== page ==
The historic judgment destroyed the legal principle of & # 39; terra nullius & # 39; – the concept of Australia was & # 39; no man's land & # 39; at the time of the British settlement.
The decision finally confirmed the connection of the native Australians with the country and led to the implementation of the Native Title Act in 1993.
But the decision was only made thanks to the efforts of Mabo, his supporters and a team of lawyers.
The financial pressure was huge, according to historical documents.
The team received a Grant Commonwealth of $ 50,000 just before the procedure was started.
But since the case continued for a decade, Mabo and lawyers had to draw on their own resources to continue.
Greg McIntyre, the lawyer transporting the case, said in a history that Mr. Mabo & as far as I could tell & # 39; lived on nothing.
& # 39; (Eddie) often traveled with his own money, out of retirement or whatever limited resources he had, & # 39; he said.
The Attorney General's department paid a hotel for a number of witnesses in 1989, but & # 39; it was pretty limited & # 39 ;, McIntyre said.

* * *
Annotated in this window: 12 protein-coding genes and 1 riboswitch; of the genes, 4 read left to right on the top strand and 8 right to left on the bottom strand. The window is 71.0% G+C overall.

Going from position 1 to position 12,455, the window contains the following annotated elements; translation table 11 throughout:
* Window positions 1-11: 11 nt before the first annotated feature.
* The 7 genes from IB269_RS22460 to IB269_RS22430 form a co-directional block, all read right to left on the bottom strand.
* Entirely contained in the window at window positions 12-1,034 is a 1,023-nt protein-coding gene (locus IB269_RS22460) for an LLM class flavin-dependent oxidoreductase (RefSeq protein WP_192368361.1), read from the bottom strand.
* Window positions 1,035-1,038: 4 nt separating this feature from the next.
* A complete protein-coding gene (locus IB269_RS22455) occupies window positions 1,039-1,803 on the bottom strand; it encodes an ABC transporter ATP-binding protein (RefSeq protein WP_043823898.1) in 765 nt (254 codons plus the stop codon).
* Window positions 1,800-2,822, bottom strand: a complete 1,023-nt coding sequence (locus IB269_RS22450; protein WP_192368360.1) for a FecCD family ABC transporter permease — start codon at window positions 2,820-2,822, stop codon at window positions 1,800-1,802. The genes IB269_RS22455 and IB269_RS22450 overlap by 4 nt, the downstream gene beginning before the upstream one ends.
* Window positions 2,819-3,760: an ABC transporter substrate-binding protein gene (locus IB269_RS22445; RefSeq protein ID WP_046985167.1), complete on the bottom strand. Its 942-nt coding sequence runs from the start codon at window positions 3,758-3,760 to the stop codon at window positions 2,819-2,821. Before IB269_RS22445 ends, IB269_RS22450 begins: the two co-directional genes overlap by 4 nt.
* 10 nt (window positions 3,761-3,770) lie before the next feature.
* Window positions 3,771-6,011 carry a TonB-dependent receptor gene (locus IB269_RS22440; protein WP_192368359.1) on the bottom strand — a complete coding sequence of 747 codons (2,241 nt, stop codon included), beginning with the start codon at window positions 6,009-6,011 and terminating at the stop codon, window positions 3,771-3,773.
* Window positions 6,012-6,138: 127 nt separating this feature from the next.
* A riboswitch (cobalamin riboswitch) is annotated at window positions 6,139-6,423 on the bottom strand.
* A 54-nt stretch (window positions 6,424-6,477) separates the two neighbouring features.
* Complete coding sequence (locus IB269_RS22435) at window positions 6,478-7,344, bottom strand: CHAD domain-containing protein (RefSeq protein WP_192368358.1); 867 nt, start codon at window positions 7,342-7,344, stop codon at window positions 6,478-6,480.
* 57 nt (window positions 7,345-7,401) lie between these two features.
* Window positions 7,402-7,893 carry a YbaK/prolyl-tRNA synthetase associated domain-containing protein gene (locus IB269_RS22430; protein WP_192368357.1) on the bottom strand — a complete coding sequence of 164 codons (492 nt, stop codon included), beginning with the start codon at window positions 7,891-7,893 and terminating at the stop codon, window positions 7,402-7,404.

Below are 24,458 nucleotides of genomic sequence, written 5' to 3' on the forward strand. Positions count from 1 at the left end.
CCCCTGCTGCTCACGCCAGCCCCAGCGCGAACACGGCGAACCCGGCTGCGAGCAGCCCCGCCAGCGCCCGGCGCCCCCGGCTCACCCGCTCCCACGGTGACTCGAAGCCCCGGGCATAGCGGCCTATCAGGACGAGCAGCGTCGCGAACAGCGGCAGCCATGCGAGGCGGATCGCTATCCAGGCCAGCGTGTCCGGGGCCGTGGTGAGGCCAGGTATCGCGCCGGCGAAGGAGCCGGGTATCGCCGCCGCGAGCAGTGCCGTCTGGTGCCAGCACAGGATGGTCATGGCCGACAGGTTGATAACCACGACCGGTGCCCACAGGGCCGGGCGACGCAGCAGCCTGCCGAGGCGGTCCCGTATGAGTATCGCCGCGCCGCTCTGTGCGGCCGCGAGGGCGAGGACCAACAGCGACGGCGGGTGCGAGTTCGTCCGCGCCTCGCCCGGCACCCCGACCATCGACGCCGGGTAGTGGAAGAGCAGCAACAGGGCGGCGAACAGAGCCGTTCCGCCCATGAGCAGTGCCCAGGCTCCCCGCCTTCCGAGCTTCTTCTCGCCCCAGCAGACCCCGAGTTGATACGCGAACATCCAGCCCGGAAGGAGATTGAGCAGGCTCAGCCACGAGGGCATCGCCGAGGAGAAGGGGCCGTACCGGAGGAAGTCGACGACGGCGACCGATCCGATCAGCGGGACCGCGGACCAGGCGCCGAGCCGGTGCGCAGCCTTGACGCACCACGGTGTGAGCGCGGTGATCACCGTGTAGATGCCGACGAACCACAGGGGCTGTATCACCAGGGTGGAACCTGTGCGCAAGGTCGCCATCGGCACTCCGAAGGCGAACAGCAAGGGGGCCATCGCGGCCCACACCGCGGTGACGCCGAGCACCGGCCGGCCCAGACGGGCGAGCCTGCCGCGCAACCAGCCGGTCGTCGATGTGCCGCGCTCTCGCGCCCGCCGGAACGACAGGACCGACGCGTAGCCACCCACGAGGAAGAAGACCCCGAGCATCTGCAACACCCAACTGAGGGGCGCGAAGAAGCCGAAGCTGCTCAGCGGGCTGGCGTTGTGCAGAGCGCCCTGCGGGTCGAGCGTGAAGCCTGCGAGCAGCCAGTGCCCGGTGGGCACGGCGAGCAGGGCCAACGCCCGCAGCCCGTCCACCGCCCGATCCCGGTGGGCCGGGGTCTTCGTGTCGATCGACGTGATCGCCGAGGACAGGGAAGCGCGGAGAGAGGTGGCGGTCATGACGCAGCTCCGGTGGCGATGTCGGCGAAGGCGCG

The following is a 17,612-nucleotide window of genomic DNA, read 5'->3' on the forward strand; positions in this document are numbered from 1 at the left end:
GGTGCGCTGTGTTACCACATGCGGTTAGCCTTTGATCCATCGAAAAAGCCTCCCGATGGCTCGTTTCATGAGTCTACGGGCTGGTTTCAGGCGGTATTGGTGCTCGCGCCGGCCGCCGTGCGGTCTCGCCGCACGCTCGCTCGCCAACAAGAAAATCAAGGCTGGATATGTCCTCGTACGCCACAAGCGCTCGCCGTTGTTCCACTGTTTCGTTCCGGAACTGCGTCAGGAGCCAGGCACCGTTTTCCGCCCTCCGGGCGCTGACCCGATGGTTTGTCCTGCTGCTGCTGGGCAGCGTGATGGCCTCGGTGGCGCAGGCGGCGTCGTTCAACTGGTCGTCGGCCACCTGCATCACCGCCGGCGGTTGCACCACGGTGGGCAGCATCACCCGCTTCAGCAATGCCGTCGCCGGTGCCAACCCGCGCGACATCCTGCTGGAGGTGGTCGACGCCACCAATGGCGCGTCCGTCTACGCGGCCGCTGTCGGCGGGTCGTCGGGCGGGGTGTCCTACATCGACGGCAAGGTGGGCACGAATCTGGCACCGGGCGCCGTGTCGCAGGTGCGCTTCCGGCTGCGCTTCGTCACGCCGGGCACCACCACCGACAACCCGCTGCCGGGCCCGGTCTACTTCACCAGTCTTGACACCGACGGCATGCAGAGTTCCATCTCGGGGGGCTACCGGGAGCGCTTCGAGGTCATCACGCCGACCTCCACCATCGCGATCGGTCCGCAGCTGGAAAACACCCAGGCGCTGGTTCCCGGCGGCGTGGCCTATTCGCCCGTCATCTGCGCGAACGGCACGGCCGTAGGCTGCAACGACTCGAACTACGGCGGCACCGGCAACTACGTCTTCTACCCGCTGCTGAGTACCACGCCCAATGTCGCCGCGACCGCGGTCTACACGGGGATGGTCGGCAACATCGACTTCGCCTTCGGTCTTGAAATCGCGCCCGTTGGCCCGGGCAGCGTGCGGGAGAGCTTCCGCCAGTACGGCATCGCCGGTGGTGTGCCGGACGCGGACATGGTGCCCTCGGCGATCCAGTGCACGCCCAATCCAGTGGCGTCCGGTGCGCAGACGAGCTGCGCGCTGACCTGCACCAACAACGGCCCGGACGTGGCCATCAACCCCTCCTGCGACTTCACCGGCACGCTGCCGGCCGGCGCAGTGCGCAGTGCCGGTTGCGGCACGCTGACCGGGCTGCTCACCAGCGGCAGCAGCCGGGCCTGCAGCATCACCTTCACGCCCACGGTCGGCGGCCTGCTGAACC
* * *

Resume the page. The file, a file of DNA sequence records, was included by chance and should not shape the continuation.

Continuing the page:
Mabo attended only the last hearing by the & # 39; benevolence or help of various family and friends & # 39 ;.
& # 39; He probably didn't pay a cent and people didn't fight it because he advocated a principle that deserved financial support. & # 39;
Mr Mabo's legal proceedings began in May 1982 and the High Court did not make its final decision until June 1992 after referral to the Supreme Court of Queensland.
Mr. Mabo was unemployed throughout most of the & # 39; 80, according to Bryan Keon-Cohen, his junior adviser in the case.
He left his job to meet legal requirements and lived alongside & # 39; nothing & # 39 ;.
The case was funded by a grant of 50,000 British Commonwealth, from Mr. Mabo's retirement and the pockets of his lawyers, according to a history.
Folau, a very paid sportswoman for a long time, criticizes his seven-digit plea for help.
Some lawyers said that Folau & # 39; s case could be conducted for a tenth of its crowdfunding purpose.
& # 39; I think the $ 3 million idea for his case is ridiculous & # 39 ;, workplace lawyer Josh Bornstein told the ABC & # 39; s 7.30 program.
& # 39; That case could be conducted for a fraction of that amount and could be carried out very effectively. I estimate maybe $ 300,000. & # 39;
Nobody knows how far the case will disappear, but Gillian Triggs, the former head of the Australian Human Rights Commission, said it is likely to face higher judges and possibly the Supreme Court.
& # 39; I certainly think it is more than arguable that employers should not override the basic common law principles, and in the case of the right to freedom of religious expression, an explicitly protected constitutional right, & # 39; Prof. Triggs told the ABC.